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Dr. Goldingay divides this excellent book into two parts with part one working through the major sections of Isaiah with a brief yet informative look at the overarching theological message of this book. Part two builds on the information provided in part one by further unpacking many of the larger theological treatises found throughout Isaiah. As one can imagine, Goldingay covers a lot of ground in a short amount of space in this book; however, the reader is provided with a number of valuable insights into the message of Isaiah and how we are to understand that message.
I appreciated the description Goldingay gives to the various sections of Isaiah, namely viewing them as collages of sorts, an apt description that rejects the idea of randomness in favor or viewing the material in Isaiah as “purposefully put together” to relay a cogent and consistent message. Goldingay rightly states a recurring theme or feature found throughout these collages is that of “God as Israel’s Holy One.” An outgrowth of the two major collages in Isaiah and the subsets of those collages is the “outworking of this description of God.” This underlying message is found in the text of Isaiah regardless of whether the prophecies or historical elements are relayed to the reader in a straightforward or circular manner.
Another helpful aspect of this book is the manner in which Goldingay works through the various layers of Isaiah, namely those elements that are either not as straightforward in presentation as one may originally think or those portions of Isaiah that circle back to the aforementioned underlying theme of God as the Holy One of Israel. Goldingay works through these difficult aspects of Isaiah in a manner that provides the reader with a sound and purposeful understanding of the text. His purpose in this book is not to explore each and every minute detail of the original languages or to explore each and every prophecy to its complete end. While he does engage those issues, his overall purpose is providing the reader with the means to grasp the overall message and thrust of what God is saying through the book of Isaiah and why it matters.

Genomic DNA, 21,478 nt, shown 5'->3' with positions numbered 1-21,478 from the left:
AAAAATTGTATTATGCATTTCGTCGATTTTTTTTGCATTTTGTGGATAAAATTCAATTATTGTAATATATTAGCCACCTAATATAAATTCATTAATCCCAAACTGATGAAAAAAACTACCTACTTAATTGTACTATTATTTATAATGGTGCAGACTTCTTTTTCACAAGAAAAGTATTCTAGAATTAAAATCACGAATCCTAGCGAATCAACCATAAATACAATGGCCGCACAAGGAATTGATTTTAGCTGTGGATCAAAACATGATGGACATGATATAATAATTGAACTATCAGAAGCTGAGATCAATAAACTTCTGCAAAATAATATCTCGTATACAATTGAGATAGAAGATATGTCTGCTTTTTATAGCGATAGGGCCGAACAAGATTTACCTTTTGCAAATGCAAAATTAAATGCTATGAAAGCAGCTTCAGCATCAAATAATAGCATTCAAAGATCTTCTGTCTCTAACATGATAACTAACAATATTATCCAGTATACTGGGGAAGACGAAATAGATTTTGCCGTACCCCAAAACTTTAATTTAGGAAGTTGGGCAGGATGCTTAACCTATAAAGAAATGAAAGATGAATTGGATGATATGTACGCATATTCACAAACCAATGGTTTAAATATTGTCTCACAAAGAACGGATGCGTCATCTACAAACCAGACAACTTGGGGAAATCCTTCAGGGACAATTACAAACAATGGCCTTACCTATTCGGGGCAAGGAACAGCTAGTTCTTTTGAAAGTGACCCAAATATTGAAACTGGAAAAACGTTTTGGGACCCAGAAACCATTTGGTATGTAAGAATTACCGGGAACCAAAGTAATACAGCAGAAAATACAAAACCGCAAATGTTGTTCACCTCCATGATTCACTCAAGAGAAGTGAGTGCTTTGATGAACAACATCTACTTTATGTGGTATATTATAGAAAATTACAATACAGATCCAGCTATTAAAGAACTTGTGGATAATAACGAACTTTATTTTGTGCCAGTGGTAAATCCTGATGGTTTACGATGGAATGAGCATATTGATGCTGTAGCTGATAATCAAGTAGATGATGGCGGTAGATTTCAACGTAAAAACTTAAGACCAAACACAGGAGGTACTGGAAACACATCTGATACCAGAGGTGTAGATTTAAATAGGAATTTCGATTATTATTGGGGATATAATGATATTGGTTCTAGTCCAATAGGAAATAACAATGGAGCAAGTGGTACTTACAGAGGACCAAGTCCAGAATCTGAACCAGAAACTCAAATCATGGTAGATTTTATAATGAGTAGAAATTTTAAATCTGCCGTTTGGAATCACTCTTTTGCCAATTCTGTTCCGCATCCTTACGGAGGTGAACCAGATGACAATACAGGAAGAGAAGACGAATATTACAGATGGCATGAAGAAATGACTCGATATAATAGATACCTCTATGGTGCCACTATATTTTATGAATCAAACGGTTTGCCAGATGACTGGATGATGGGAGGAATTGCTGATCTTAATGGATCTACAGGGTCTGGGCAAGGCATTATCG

There is one portion of Goldingay’s exegesis and application of Isaiah that may give some individual’s a level of pause at first glance and that is his treatment of the servant passages of Isaiah. Most traditionally and immediately attribute the servant passages as a description of the Messiah, Jesus Christ while also noting the fact that at times God uses nations and individuals as a type of messiah to bring about His divine purposes. This dual fulfillment as it is called is the typical approach to Isaiah 53 for example. Goldingay does not argue against the reality that in the overarching construct of Scripture, Jesus is most certainly the Messiah, the promised Suffering Servant sent to bear our sin on the cross, the sinless Lamb led to slaughter on our behalf. What Goldingay does remind the reader is the immediate focus of the prophecies in Isaiah, specifically the fact that historical characters such as Cyrus were God’s anointed and shepherd in that specific period of history given the term shepherd as used in the period of the Old Testament “was a recognized way to describe the role of a king. A shepherd is in charge of his sheep both in terms of controlling them and of providing for them. Applied to a king, the image suggests both the holding of authority and the responsibility to protect the people.” This does not mean of course that Christ is not THE suffering Servant who is the perfect example of what it looks like to shepherd the people in the perfect servant-prophet construct. What it does present is the necessity to understand the immediate purpose of such prophecies, in this case the use by God of individuals such as Cyrus for His purposes that ultimately lead to the coming of the Messiah and the realization by God’s people of Jesus as the Messiah promised long ago. If anything, Goldingay provides the needed element of stressing the need to analyze such prophecies and not forgetting the more immediate significance of such passages in our effort to apply the more overarching truth of the perfect example of the suffering servant to the coming and work of Christ.
I highly recommend this book to all believers interested in getting a solid grasp of Isaiah, how to approach its message, and those focused on learning the underlying theological truths found in this amazing book of Scripture. Goldingay provides valuable insight into the structure and message of Isaiah and does so in a way that is accessible to believers or all theological levels.
I received this book for free from InterVarsity Press for this review. I was not required to write a positive review. The opinions I have expressed are my own. I am disclosing this in accordance with the Federal Trade Commission’s 16 CFR, Part 255 : “Guides Concerning the Use of Endorsements and Testimonials in Advertising.”
Review copy provided by InterVarsity Press